You’ve now made the decision to help get your children or students more connected to nature. It’s time to get them outside and let them explore and inquire.
Kids can of course simply do this using their own senses and that is a theme that will appear throughout this series, but there are some basic tools that can aide their inquiry. These simple and easy to find tools will give children more options when exploring the world around them.
These are items you’ll be able to track down in most places no matter where you live.
It’s always great to get a closer look at things far away. That bird perched high up on a treetop or roof of a building can be spotted if your child has a set of binoculars. These don’t have to be anything fancy. A pair that goes for between $10-20 is all you need for your budding young naturalist. You can get these at any Walmart, sporting goods store, home center or online.
What better way to closely examine the living and non-living things of the world up close than with a magnifying glass. Watch those ants walking in a line into and out of their nest. Closely examine the patterns and texture of tree bark or the pollen on a flower. Young naturalists can do all of this with the aide of a useful and basic magnifying class. You can get one at any dollar store out there.
Encourage your kids to record their wonderful discoveries in a nature journal. This can simply be a notebook from a dollar store. It can be lined or plain white pages. Children can write about the observations they made that day during their outing.
Did they see a bird? What color was it and how did it behave? Did they see a new flower or plant? What did it look like? Were there many in the area?
They can use their journal to write about what they saw as well as draw pictures. They may even want to take measurements of plants or cocoons they see.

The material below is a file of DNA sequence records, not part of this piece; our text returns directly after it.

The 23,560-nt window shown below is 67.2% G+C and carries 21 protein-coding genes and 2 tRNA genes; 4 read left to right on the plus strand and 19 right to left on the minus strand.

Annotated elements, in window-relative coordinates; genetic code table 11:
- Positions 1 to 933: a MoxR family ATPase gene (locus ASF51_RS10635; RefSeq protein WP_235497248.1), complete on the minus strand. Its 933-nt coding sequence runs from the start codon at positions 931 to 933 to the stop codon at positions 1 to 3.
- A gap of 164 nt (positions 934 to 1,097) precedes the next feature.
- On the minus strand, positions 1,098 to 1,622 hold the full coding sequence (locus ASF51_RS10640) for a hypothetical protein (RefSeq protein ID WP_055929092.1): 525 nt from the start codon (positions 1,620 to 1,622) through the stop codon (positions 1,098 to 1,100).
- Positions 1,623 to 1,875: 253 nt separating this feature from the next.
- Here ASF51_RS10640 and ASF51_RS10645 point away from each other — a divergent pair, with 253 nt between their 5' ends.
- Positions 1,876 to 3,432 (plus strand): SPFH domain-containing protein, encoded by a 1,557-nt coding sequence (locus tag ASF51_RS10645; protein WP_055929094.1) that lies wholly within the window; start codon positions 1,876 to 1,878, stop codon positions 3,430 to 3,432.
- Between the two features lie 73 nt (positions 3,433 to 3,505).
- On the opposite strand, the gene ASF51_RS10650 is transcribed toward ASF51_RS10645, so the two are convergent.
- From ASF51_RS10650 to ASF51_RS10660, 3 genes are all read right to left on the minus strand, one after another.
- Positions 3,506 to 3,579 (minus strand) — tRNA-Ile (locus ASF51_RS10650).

Pencils and color pencils:
These are an important tool for writing down their observations and thoughts. Color pencils are great for kids who want to draw pictures of the plants, bugs or birds they see.
Curious to see how a plant grows during the course of a growing season. Why not take some measurements with a ruler and record them in your nature journal?
How big is a ladybug or a caterpillar? Measure them and add the measurements to a picture you draw.
When your child is equipped with all the wonderful tools they need to explore nature, they’ll need to put them in something when they explore the world. A backpack doesn’t have to be anything fancy, just practical and comfortable.
Rubber boots are always something good to have handy. Sometimes exploring the world after the rain can be a messy task. It’s always good to be prepared in case your kids or students want to stomp around in some puddles or cross a shallow creek.
You should always take the time to check the weather forecast before heading out with your children so you can dress appropriately. In the colder fall and winter months, it’s important to dress in layers and on those wet days have a rain jacket or poncho. If it gets too hot in the summertime, maybe reevaluate if an outing is safe. It may need to be postponed until there is cooler weather.
Now that your child is outfitted for outdoor exploration, get outside and learn more about the plants and little critters out there!
(This post was originally written for another blog in December 2016)
About the Writer:
Kevin O’Shea is a PYP/Nature/Outdoor educator currently based in Beijing, China. He is a father, husband, and avid conservationist. Kevin is an advocate for outdoor play and nature education. He is the host of the long-running Just Japan Podcast and is currently developing the Making Better Teachers Podcast!